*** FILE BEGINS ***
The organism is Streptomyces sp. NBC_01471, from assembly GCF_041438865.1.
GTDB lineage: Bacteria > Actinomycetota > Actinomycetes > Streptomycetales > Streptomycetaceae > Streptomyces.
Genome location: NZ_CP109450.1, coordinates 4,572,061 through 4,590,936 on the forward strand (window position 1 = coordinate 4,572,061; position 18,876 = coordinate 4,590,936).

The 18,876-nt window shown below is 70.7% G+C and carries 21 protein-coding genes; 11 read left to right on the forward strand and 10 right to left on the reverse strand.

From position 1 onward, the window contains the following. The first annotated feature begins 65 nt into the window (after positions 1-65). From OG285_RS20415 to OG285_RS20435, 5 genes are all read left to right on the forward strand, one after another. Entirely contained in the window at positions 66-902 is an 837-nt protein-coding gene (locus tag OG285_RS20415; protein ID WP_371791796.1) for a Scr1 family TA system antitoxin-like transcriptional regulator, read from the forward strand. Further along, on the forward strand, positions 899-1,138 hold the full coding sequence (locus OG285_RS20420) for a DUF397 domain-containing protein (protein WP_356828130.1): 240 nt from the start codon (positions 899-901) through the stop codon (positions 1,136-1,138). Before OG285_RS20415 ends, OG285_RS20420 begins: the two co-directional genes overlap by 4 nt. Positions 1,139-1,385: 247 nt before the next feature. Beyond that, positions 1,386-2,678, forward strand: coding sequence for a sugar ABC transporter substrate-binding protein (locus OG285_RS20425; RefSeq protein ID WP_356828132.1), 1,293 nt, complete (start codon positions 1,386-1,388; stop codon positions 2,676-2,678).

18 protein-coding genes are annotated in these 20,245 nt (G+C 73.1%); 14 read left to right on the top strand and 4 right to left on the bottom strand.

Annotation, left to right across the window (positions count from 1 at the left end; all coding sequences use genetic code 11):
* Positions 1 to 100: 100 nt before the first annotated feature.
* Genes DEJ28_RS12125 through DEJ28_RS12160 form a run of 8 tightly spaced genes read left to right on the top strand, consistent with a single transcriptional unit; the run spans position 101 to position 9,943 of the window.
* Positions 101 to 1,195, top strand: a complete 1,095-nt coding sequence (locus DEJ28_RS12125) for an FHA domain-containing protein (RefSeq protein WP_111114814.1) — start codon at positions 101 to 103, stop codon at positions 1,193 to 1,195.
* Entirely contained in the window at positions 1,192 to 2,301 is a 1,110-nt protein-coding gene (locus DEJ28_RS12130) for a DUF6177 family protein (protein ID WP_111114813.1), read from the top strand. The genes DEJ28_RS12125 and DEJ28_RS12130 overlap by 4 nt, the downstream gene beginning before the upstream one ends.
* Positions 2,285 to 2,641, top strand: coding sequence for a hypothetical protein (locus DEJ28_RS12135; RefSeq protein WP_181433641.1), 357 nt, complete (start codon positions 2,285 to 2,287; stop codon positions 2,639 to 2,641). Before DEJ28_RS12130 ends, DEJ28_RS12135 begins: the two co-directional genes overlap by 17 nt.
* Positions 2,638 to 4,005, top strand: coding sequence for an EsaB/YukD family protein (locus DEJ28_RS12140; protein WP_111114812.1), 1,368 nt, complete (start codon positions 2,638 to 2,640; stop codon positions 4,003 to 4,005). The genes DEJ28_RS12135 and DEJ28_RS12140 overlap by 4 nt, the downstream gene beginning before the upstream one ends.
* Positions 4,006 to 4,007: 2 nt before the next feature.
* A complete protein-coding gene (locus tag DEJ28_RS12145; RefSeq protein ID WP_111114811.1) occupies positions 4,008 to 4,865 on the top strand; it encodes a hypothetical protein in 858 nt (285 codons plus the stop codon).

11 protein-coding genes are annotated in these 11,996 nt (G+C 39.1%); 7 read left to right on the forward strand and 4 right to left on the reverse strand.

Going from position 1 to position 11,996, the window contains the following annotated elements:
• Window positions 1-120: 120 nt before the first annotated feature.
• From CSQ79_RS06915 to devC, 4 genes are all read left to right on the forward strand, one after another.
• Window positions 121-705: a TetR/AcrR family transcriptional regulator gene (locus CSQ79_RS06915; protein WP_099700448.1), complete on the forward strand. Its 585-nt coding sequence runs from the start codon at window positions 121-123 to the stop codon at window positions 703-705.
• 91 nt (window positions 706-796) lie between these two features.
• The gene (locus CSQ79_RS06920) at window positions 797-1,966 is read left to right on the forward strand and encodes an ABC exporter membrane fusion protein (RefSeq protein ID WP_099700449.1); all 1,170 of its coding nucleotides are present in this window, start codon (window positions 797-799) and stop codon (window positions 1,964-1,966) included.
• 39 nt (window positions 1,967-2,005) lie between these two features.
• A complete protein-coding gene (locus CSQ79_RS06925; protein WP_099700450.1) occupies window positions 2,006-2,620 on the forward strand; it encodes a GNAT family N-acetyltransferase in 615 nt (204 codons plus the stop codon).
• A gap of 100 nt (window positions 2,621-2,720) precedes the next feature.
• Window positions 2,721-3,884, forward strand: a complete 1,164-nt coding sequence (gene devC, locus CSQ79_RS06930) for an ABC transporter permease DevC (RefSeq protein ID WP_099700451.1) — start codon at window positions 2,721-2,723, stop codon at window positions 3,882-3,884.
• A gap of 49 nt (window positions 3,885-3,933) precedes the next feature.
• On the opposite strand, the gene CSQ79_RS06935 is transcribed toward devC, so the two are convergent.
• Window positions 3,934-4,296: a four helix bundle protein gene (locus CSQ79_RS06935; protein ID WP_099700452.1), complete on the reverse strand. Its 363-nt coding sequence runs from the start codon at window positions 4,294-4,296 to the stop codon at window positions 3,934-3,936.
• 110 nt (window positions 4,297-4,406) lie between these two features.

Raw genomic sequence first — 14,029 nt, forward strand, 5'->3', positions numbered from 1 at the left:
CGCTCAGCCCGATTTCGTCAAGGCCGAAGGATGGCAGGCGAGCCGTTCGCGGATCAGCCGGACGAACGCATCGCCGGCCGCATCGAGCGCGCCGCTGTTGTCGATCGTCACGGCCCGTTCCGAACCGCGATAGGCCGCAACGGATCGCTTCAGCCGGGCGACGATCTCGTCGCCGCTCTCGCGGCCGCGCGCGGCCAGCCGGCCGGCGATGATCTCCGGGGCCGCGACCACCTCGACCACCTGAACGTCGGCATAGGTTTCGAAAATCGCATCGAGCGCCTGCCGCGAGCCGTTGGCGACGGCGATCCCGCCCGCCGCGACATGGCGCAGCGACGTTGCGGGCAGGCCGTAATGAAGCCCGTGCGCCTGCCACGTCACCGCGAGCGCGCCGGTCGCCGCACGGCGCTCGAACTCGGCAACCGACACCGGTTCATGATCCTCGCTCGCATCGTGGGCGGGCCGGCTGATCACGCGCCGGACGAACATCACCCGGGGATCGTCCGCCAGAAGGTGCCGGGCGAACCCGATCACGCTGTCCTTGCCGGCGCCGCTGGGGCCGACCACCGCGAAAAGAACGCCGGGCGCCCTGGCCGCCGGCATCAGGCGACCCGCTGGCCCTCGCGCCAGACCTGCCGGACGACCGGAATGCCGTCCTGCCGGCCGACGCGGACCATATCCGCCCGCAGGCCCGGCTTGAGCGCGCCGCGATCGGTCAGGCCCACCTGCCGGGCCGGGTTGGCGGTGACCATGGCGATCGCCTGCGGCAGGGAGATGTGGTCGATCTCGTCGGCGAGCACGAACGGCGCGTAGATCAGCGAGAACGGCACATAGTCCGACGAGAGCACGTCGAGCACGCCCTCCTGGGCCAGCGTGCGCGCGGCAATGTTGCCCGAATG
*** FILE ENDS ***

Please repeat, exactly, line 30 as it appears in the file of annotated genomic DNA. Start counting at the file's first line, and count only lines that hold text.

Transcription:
• 110 nt (window positions 4,297-4,406) lie between these two features.